eCare - Put a Napkin on It!

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eCare - Put a Napkin on It!

Dear Friends in Christ,

While standing on line in the grocery store, my primary source for good sermon material, the lady behind me turned from her animated conversation with the lady behind her and, throwing her hands up in the air said, to no one in particular “What difference does it make what size hands Donald Trump has?”

Obviously, she had just been engaged in a conversation about the latest Marco Rubio insult hurled at Trump and she had just as obviously missed the (nasty) double entendre his comment was meant to evoke.  In a campaign in which we are experiencing new (low) levels of crudity and crassness the hands reference was one of the most vulgar.

That is not to say that hands have not been a topic of conversation in past presidencies.  In 1884 a newspaper article about President Grover Cleveland, who was known for hanging out with what was referred to as a “coarse crowd” of gamblers and saloon frequenters, mocked him for eating with his hands and a knife and no fork.  What difference do hands make in a president, indeed!

Cleveland’s dining proclivities sans fork was an issue for some because the use of the fork was just coming into fashion in America.  Though the humanist Erasmus had advocated the use of the fork as early as the 16th century the practice was slow to catch on both in Europe and in the new world.

What was the big deal about eating with a fork?  The practice did not necessarily make eating easier – hands were much more functional.  The practice did not help the spread of disease – the switch to individual plates from a common plate accomplished that.  The practice did not help to keep ones hands clean – the arrival of the napkin accomplished that, or did it?

The 20th century Swiss sociologist Norbert Elias proffered an interesting theory on the use of the fork and the napkin.  The fork was not designed to keep the hands clean, he theorized…the fork was meant to keep the napkin clean. If, by eating, the hands got soiled and the soiled hands were wiped on the napkin, the napkin would be reduced to nothing more than a kitchen rag and therefore, defeated the purpose of the napkin which was to demonstrate that the one eating was not vulgar or common at heart but socially advanced, of higher breeding, civil.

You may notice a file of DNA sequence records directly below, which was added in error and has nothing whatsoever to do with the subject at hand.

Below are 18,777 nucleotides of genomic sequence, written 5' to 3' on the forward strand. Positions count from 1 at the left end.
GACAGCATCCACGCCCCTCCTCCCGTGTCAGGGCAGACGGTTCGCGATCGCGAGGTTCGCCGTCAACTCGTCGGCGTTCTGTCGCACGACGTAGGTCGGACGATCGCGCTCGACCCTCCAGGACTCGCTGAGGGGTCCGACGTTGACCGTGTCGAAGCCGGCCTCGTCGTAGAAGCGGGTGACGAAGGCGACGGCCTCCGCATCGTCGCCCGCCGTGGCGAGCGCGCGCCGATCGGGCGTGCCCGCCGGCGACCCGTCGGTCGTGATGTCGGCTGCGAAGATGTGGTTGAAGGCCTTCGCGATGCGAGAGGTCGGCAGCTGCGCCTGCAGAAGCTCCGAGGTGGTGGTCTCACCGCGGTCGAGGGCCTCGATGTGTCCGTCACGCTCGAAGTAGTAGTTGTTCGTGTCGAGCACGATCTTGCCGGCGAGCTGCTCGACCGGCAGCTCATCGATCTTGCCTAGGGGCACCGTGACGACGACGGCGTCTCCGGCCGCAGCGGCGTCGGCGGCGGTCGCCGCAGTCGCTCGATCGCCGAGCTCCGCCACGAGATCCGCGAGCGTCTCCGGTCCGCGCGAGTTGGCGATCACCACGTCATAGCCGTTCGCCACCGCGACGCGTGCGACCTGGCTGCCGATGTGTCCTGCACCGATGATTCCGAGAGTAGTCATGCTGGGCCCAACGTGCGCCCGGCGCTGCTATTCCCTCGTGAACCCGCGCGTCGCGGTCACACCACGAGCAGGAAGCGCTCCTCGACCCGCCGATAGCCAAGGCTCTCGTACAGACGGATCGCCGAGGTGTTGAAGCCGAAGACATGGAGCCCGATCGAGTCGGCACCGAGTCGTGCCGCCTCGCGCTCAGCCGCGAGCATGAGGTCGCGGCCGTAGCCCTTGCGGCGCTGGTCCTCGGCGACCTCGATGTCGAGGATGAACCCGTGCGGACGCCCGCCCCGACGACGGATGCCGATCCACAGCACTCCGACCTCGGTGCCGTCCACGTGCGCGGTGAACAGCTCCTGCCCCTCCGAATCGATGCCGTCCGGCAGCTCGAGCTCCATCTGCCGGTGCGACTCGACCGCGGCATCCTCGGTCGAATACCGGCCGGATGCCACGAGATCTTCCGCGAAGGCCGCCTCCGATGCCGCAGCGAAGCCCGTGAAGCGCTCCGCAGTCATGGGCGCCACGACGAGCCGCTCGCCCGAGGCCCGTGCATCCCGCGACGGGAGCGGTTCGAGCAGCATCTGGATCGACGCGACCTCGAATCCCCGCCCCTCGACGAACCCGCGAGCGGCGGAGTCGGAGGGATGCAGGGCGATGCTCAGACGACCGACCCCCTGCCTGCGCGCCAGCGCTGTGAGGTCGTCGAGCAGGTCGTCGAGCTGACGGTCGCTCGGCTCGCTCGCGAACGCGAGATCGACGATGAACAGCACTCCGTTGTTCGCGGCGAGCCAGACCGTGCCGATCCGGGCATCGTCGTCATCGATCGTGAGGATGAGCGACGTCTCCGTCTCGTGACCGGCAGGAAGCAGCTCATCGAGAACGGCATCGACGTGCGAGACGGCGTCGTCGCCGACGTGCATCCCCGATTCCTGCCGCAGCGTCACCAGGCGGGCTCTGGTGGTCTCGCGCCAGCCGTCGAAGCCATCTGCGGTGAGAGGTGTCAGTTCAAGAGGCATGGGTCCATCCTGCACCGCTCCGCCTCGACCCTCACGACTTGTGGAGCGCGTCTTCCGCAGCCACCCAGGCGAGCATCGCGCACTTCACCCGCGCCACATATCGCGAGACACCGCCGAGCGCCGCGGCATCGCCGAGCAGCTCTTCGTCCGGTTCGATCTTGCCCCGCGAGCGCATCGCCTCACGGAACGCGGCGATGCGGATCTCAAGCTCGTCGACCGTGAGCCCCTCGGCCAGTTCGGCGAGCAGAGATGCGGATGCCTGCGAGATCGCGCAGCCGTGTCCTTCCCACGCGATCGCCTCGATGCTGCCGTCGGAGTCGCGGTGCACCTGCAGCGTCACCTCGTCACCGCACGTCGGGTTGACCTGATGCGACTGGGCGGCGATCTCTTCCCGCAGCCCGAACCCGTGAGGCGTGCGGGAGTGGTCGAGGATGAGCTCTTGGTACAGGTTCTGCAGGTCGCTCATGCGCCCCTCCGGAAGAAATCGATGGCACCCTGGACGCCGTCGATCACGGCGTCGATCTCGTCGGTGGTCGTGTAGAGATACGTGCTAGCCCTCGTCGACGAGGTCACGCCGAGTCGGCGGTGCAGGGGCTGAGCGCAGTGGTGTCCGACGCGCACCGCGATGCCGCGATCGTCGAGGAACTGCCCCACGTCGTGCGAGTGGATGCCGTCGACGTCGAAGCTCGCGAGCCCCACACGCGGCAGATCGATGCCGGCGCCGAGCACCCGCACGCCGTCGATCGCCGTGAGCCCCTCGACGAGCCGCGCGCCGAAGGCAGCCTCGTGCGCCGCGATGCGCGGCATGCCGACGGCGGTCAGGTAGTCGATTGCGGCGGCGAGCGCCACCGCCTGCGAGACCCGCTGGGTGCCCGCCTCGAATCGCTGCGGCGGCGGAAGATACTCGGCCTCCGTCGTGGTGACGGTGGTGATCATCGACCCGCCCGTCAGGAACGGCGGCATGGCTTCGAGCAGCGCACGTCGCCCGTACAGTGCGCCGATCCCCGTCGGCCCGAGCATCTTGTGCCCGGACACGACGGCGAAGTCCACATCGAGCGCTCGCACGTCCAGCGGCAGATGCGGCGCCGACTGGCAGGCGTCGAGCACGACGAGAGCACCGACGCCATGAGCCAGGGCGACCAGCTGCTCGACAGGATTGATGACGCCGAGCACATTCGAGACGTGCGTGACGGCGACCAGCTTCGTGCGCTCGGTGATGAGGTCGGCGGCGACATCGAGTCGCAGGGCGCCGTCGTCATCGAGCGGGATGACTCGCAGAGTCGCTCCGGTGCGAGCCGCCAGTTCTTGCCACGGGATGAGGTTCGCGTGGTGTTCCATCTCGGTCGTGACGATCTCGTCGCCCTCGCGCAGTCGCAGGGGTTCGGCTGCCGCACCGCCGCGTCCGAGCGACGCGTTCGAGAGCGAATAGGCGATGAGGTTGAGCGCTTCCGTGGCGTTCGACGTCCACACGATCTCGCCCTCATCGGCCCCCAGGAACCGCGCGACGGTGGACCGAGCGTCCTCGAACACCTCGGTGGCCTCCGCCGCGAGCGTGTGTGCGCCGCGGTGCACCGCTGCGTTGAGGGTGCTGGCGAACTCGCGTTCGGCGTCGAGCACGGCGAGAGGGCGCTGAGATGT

The napkin was meant to provide a cover for the baser, coarser nature of man, to distract others from the unseemly things that are at the heart of who and what a person is.  When Grover Cleveland ate with his hands, a charge he vehemently denied, he revealed that he was crude, base, vulgar and uncivil.

What surprises me about the low level of discourse in our current presidential campaigns is the extent to which people are surprised by it.  For decades we have been on a steady decline in civility in America.  The American public has shrugged off the prophetic message from cultural observers of all stripes, the clergy included, as coming from alarmist and old fashioned fuddy-duddies who take themselves too seriously and refuse to keep up with the times.

Well, the times have caught up with us and we have gotten what we refused to see and what we deserve:  a despicable lack of decorum, appropriateness, etiquette and civility.  It has characterized our classrooms, our board rooms and our living rooms for years and now it passes for appropriate political discourse coming from most, if not all the candidates from both parties.  Upon hearing of the latest locker room barbs traded by our national candidates acting like undisciplined kids running for student council president one is tempted to shout “Put a sock in it!”  Maybe someone should start a campaign to call these guys to put a napkin on it!

There is a famous line in Dostoyevsky’s The Brothers Karamazov:  “If God does not exist everything is permitted.”  Of course, we know that God does exist but, regardless of whether one self-identifies as evangelical, a term, by the way, that currently has no real meaning consistent with historic and classic evangelicalism, men and women today live as if He does not exist.  God does not shape what they think, what they say and what they do.  All things, therefore are “permitted.”

What are we to do you may ask?  “If my people, who are called by my name will…”

Faithfully in Him,

Rick